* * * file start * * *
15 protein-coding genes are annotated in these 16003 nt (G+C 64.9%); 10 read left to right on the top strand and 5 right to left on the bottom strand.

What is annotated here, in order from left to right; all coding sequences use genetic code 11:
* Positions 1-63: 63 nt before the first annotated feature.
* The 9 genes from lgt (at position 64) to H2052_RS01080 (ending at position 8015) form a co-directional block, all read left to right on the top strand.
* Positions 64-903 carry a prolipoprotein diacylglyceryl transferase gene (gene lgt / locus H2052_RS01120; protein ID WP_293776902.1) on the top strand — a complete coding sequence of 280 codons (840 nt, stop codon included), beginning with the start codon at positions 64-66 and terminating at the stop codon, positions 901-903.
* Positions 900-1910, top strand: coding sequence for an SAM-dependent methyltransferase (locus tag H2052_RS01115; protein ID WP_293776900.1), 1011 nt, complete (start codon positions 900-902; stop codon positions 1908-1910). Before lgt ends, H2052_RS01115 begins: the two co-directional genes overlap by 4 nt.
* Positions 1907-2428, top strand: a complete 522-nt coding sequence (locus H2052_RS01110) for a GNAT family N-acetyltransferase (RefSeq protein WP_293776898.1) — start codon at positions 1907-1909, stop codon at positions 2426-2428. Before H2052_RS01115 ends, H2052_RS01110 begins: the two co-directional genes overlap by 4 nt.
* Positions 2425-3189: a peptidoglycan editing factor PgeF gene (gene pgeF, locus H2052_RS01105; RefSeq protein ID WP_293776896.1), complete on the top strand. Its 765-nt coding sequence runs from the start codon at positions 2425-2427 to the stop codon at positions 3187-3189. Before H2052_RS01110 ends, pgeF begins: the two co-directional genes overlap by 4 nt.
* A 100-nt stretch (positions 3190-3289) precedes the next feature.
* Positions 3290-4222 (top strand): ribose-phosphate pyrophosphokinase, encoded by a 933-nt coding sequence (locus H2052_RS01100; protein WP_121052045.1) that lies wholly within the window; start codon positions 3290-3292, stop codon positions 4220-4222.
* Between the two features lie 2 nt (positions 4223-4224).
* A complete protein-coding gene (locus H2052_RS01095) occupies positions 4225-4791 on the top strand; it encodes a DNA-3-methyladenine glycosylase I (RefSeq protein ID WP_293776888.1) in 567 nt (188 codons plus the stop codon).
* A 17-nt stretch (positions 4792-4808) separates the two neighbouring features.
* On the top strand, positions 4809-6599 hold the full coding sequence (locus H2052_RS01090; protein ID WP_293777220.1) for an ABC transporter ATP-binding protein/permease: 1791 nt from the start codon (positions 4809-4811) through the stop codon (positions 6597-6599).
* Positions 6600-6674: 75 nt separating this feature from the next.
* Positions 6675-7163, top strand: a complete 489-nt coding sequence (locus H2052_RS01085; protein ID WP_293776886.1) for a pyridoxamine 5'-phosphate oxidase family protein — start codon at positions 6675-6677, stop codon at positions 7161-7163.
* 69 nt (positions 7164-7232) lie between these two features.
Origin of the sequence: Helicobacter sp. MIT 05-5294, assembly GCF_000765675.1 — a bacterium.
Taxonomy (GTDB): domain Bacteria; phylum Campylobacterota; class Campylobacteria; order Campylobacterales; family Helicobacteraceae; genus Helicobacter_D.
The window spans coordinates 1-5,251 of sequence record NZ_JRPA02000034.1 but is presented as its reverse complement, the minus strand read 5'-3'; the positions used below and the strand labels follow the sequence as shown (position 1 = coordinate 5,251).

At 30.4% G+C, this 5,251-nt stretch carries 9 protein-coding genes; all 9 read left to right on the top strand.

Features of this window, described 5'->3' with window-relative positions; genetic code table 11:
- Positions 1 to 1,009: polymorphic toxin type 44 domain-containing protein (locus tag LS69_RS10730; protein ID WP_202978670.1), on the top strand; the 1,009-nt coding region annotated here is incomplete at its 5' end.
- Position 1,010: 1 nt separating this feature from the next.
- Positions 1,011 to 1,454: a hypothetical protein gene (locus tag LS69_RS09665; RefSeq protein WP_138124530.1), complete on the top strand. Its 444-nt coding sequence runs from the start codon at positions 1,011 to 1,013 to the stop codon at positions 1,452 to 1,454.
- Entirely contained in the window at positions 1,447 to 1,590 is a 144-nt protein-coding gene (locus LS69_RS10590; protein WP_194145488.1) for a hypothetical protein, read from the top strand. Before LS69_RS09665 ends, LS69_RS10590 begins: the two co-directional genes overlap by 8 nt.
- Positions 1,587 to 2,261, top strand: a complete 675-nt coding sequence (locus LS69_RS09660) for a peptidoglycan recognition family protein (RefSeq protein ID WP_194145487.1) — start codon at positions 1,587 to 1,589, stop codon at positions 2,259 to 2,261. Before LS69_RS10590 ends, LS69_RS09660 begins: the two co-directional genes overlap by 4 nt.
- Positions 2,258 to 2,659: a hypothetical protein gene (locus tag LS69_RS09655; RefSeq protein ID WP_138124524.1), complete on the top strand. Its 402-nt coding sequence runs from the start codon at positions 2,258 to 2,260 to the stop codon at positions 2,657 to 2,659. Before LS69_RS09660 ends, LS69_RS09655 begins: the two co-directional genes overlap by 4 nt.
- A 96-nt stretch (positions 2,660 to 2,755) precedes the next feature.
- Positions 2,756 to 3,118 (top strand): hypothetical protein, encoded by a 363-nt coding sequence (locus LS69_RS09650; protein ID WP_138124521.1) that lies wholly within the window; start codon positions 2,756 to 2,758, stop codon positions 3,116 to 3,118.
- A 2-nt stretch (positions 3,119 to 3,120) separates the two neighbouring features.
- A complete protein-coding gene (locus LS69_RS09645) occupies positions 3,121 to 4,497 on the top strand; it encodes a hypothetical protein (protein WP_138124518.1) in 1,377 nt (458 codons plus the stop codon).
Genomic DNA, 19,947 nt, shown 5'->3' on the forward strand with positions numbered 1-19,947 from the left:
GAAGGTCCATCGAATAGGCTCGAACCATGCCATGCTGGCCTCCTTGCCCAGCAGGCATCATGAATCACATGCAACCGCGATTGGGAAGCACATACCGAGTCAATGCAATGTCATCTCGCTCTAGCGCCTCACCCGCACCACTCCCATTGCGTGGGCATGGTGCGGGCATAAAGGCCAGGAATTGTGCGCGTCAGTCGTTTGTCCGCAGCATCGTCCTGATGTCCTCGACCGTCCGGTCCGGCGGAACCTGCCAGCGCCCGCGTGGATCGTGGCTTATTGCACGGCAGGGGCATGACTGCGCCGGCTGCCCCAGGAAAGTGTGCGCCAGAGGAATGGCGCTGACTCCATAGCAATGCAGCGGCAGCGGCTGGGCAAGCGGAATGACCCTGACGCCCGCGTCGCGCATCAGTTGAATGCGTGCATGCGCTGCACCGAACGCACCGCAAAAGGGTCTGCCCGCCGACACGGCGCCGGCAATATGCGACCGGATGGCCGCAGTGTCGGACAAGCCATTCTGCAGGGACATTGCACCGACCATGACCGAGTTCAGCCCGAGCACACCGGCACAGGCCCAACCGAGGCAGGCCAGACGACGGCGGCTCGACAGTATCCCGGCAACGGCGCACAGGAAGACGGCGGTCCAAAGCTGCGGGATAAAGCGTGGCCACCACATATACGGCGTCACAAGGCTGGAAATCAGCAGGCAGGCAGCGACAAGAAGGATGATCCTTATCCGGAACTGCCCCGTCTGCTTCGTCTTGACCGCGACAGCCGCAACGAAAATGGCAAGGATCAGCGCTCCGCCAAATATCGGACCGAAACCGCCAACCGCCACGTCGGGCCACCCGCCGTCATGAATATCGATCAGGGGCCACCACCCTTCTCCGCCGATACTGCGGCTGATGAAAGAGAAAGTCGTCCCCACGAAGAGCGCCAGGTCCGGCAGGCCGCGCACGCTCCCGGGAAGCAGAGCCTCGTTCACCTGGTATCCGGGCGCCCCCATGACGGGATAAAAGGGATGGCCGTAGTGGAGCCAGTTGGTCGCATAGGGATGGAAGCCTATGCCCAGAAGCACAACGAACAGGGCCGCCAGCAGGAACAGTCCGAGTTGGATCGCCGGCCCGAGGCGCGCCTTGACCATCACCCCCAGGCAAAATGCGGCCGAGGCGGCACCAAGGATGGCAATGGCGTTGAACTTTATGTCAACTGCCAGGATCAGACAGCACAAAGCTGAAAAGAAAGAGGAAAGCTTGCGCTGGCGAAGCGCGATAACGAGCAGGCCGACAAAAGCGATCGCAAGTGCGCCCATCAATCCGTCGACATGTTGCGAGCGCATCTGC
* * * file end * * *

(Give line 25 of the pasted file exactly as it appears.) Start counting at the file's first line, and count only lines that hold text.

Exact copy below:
- Positions 1,011 to 1,454: a hypothetical protein gene (locus tag LS69_RS09665; RefSeq protein WP_138124530.1), complete on the top strand. Its 444-nt coding sequence runs from the start codon at positions 1,011 to 1,013 to the stop codon at positions 1,452 to 1,454.